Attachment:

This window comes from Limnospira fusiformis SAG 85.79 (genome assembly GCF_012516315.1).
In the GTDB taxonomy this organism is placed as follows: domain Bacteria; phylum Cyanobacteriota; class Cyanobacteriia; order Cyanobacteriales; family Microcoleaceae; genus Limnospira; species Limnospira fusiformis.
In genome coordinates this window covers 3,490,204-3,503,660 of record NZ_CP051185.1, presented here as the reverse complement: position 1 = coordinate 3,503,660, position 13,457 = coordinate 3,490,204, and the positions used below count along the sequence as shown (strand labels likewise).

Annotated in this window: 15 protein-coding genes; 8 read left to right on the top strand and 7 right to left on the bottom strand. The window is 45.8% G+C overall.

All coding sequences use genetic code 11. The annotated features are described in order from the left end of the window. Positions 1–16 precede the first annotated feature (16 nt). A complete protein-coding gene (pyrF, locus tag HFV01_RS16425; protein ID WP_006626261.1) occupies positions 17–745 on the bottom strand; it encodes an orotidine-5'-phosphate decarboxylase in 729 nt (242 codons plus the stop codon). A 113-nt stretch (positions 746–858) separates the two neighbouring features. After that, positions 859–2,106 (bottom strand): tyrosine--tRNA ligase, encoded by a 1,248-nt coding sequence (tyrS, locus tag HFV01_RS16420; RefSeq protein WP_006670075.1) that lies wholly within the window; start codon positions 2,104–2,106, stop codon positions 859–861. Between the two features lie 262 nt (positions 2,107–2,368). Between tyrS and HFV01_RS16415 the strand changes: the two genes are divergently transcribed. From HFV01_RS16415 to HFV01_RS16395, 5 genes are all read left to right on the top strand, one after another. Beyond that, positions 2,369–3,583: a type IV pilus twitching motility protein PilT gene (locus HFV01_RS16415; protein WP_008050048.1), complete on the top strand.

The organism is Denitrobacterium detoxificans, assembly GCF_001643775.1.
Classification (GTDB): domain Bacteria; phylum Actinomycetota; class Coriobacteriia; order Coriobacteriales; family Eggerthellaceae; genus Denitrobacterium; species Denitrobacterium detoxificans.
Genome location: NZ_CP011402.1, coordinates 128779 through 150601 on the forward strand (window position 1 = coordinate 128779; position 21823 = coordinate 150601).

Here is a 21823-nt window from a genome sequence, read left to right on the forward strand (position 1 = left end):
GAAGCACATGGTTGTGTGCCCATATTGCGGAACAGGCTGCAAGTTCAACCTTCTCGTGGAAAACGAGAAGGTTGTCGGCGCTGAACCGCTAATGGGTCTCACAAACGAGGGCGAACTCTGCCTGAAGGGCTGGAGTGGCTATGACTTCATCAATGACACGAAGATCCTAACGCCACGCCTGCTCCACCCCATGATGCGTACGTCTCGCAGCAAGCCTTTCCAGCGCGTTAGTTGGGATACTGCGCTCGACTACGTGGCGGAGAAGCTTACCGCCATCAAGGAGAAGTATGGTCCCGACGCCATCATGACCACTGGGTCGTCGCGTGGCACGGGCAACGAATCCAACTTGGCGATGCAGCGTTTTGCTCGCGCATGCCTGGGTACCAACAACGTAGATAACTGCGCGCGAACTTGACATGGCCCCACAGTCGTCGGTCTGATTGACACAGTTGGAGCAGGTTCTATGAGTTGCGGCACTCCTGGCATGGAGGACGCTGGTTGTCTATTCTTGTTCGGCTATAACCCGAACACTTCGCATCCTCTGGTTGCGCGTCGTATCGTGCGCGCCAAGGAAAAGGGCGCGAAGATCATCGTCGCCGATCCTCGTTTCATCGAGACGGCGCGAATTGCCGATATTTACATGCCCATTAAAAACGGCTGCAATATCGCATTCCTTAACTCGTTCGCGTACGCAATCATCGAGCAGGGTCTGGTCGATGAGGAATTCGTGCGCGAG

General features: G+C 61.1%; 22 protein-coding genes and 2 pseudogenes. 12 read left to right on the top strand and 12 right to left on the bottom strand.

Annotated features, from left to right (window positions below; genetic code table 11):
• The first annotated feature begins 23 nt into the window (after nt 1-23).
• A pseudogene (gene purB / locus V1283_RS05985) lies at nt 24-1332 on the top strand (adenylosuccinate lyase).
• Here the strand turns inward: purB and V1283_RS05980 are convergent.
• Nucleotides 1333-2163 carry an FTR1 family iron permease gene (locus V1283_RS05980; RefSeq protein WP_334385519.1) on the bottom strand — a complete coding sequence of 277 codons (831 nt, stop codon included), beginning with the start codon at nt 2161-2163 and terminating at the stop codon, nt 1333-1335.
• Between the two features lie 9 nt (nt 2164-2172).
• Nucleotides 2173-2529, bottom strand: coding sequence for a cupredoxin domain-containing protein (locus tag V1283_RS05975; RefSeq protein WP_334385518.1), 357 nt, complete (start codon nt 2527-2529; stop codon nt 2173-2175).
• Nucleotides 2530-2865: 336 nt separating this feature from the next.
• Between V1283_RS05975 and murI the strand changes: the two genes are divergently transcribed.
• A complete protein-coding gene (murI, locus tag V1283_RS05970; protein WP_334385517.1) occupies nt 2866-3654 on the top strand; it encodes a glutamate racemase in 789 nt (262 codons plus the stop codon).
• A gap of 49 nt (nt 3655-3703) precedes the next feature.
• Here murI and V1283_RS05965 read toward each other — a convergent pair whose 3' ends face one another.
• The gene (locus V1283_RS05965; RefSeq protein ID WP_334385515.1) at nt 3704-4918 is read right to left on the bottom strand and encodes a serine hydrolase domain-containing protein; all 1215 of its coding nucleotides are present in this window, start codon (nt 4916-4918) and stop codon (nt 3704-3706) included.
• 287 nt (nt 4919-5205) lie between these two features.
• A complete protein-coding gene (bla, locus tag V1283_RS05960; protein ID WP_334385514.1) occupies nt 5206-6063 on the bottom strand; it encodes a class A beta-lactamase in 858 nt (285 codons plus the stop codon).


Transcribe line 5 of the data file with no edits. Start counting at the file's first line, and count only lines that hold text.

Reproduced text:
All coding sequences use genetic code 11. The annotated features are described in order from the left end of the window. Positions 1–16 precede the first annotated feature (16 nt). A complete protein-coding gene (pyrF, locus tag HFV01_RS16425; protein ID WP_006626261.1) occupies positions 17–745 on the bottom strand; it encodes an orotidine-5'-phosphate decarboxylase in 729 nt (242 codons plus the stop codon). A 113-nt stretch (positions 746–858) separates the two neighbouring features. After that, positions 859–2,106 (bottom strand): tyrosine--tRNA ligase, encoded by a 1,248-nt coding sequence (tyrS, locus tag HFV01_RS16420; RefSeq protein WP_006670075.1) that lies wholly within the window; start codon positions 2,104–2,106, stop codon positions 859–861. Between the two features lie 262 nt (positions 2,107–2,368). Between tyrS and HFV01_RS16415 the strand changes: the two genes are divergently transcribed. From HFV01_RS16415 to HFV01_RS16395, 5 genes are all read left to right on the top strand, one after another. Beyond that, positions 2,369–3,583: a type IV pilus twitching motility protein PilT gene (locus HFV01_RS16415; protein WP_008050048.1), complete on the top strand.